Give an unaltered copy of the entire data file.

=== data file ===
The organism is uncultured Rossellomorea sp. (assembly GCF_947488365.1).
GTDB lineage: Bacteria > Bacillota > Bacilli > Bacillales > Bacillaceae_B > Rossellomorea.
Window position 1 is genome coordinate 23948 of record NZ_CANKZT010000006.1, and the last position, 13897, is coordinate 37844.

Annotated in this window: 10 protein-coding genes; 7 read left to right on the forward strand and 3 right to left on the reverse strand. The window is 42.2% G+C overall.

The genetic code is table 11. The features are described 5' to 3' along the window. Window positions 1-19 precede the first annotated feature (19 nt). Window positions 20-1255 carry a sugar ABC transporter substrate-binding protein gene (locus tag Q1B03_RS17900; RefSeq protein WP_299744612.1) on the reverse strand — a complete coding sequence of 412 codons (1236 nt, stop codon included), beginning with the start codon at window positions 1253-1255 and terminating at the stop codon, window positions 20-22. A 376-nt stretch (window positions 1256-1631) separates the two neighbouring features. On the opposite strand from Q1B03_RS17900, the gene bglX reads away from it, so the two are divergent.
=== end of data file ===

The organism is uncultured Rossellomorea sp. (assembly GCF_947488365.1).
GTDB lineage: Bacteria > Bacillota > Bacilli > Bacillales > Bacillaceae_B > Rossellomorea.
Window position 1 is genome coordinate 23948 of record NZ_CANKZT010000006.1, and the last position, 13897, is coordinate 37844.

Annotated in this window: 10 protein-coding genes; 7 read left to right on the forward strand and 3 right to left on the reverse strand. The window is 42.2% G+C overall.

The genetic code is table 11. The features are described 5' to 3' along the window. Window positions 1-19 precede the first annotated feature (19 nt). Window positions 20-1255 carry a sugar ABC transporter substrate-binding protein gene (locus tag Q1B03_RS17900; RefSeq protein WP_299744612.1) on the reverse strand — a complete coding sequence of 412 codons (1236 nt, stop codon included), beginning with the start codon at window positions 1253-1255 and terminating at the stop codon, window positions 20-22. A 376-nt stretch (window positions 1256-1631) separates the two neighbouring features. On the opposite strand from Q1B03_RS17900, the gene bglX reads away from it, so the two are divergent.